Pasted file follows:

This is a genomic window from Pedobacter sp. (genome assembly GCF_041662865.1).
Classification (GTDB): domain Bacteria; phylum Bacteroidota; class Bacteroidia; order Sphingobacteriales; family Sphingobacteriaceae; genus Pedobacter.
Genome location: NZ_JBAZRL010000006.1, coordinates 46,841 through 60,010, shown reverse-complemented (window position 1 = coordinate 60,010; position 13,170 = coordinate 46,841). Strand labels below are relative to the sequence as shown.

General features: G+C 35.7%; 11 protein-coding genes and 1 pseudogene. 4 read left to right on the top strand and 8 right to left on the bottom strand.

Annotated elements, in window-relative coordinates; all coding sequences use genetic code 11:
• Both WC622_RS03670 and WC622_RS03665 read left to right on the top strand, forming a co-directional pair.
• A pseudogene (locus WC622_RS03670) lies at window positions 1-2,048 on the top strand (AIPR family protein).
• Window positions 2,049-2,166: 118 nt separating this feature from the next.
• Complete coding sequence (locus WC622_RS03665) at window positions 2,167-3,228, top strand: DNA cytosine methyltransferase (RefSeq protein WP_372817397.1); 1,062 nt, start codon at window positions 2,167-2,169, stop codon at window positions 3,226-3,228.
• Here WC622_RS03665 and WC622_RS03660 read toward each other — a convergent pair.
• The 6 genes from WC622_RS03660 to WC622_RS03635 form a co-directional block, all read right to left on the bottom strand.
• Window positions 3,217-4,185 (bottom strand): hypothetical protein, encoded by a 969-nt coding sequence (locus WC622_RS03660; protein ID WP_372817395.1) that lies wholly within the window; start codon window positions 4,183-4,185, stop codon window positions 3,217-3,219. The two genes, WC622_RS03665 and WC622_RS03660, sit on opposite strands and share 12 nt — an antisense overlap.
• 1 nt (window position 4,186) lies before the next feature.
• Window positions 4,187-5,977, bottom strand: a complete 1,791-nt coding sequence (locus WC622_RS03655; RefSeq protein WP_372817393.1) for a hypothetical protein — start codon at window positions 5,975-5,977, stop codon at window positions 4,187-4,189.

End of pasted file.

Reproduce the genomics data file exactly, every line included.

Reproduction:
This is a genomic window from Pedobacter sp. (genome assembly GCF_041662865.1).
Classification (GTDB): domain Bacteria; phylum Bacteroidota; class Bacteroidia; order Sphingobacteriales; family Sphingobacteriaceae; genus Pedobacter.
Genome location: NZ_JBAZRL010000006.1, coordinates 46,841 through 60,010, shown reverse-complemented (window position 1 = coordinate 60,010; position 13,170 = coordinate 46,841). Strand labels below are relative to the sequence as shown.

General features: G+C 35.7%; 11 protein-coding genes and 1 pseudogene. 4 read left to right on the top strand and 8 right to left on the bottom strand.

Annotated elements, in window-relative coordinates; all coding sequences use genetic code 11:
• Both WC622_RS03670 and WC622_RS03665 read left to right on the top strand, forming a co-directional pair.
• A pseudogene (locus WC622_RS03670) lies at window positions 1-2,048 on the top strand (AIPR family protein).
• Window positions 2,049-2,166: 118 nt separating this feature from the next.
• Complete coding sequence (locus WC622_RS03665) at window positions 2,167-3,228, top strand: DNA cytosine methyltransferase (RefSeq protein WP_372817397.1); 1,062 nt, start codon at window positions 2,167-2,169, stop codon at window positions 3,226-3,228.
• Here WC622_RS03665 and WC622_RS03660 read toward each other — a convergent pair.
• The 6 genes from WC622_RS03660 to WC622_RS03635 form a co-directional block, all read right to left on the bottom strand.
• Window positions 3,217-4,185 (bottom strand): hypothetical protein, encoded by a 969-nt coding sequence (locus WC622_RS03660; protein ID WP_372817395.1) that lies wholly within the window; start codon window positions 4,183-4,185, stop codon window positions 3,217-3,219. The two genes, WC622_RS03665 and WC622_RS03660, sit on opposite strands and share 12 nt — an antisense overlap.
• 1 nt (window position 4,186) lies before the next feature.
• Window positions 4,187-5,977, bottom strand: a complete 1,791-nt coding sequence (locus WC622_RS03655; RefSeq protein WP_372817393.1) for a hypothetical protein — start codon at window positions 5,975-5,977, stop codon at window positions 4,187-4,189.